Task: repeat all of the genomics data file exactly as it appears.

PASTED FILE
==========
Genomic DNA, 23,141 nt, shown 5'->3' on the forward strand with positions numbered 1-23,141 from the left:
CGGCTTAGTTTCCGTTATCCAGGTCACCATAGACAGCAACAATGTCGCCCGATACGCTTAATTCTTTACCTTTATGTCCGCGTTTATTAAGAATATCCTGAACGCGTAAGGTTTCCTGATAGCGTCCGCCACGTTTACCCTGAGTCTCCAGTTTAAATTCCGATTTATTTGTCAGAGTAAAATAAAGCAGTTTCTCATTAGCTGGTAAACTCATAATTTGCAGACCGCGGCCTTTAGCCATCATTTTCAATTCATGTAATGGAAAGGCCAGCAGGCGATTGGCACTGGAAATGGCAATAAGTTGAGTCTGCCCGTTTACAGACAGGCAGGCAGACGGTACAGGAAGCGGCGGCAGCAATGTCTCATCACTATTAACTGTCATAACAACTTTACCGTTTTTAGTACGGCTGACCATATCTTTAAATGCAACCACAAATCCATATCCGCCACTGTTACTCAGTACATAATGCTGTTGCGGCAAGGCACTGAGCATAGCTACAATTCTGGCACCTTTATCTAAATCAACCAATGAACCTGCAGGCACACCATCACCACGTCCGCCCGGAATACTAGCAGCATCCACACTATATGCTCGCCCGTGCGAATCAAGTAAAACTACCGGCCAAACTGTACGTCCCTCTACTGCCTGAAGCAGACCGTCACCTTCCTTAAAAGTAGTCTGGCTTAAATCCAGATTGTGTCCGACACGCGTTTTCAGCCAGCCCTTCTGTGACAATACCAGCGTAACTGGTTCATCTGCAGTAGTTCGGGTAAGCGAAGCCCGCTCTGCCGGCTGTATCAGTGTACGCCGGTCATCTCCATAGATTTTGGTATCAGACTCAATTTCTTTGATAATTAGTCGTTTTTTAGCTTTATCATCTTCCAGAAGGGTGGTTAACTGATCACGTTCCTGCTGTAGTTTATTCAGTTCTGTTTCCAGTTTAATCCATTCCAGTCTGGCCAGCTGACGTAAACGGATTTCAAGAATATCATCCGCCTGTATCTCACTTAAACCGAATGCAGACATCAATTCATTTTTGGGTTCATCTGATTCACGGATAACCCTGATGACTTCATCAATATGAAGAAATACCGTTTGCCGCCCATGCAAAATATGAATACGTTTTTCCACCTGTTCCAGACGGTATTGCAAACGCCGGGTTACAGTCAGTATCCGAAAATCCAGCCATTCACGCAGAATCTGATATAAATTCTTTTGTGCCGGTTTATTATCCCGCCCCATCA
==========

Genomic DNA, 23,141 nt, shown 5'->3' on the forward strand with positions numbered 1-23,141 from the left:
CGGCTTAGTTTCCGTTATCCAGGTCACCATAGACAGCAACAATGTCGCCCGATACGCTTAATTCTTTACCTTTATGTCCGCGTTTATTAAGAATATCCTGAACGCGTAAGGTTTCCTGATAGCGTCCGCCACGTTTACCCTGAGTCTCCAGTTTAAATTCCGATTTATTTGTCAGAGTAAAATAAAGCAGTTTCTCATTAGCTGGTAAACTCATAATTTGCAGACCGCGGCCTTTAGCCATCATTTTCAATTCATGTAATGGAAAGGCCAGCAGGCGATTGGCACTGGAAATGGCAATAAGTTGAGTCTGCCCGTTTACAGACAGGCAGGCAGACGGTACAGGAAGCGGCGGCAGCAATGTCTCATCACTATTAACTGTCATAACAACTTTACCGTTTTTAGTACGGCTGACCATATCTTTAAATGCAACCACAAATCCATATCCGCCACTGTTACTCAGTACATAATGCTGTTGCGGCAAGGCACTGAGCATAGCTACAATTCTGGCACCTTTATCTAAATCAACCAATGAACCTGCAGGCACACCATCACCACGTCCGCCCGGAATACTAGCAGCATCCACACTATATGCTCGCCCGTGCGAATCAAGTAAAACTACCGGCCAAACTGTACGTCCCTCTACTGCCTGAAGCAGACCGTCACCTTCCTTAAAAGTAGTCTGGCTTAAATCCAGATTGTGTCCGACACGCGTTTTCAGCCAGCCCTTCTGTGACAATACCAGCGTAACTGGTTCATCTGCAGTAGTTCGGGTAAGCGAAGCCCGCTCTGCCGGCTGTATCAGTGTACGCCGGTCATCTCCATAGATTTTGGTATCAGACTCAATTTCTTTGATAATTAGTCGTTTTTTAGCTTTATCATCTTCCAGAAGGGTGGTTAACTGATCACGTTCCTGCTGTAGTTTATTCAGTTCTGTTTCCAGTTTAATCCATTCCAGTCTGGCCAGCTGACGTAAACGGATTTCAAGAATATCATCCGCCTGTATCTCACTTAAACCGAATGCAGACATCAATTCATTTTTGGGTTCATCTGATTCACGGATAACCCTGATGACTTCATCAATATGAAGAAATACCGTTTGCCGCCCATGCAAAATATGAATACGTTTTTCCACCTGTTCCAGACGGTATTGCAAACGCCGGGTTACAGTCAGTATCCGAAAATCCAGCCATTCACGCAGAATCTGATATAAATTCTTTTGTGCCGGTTTATTATCCCGCCCCATCA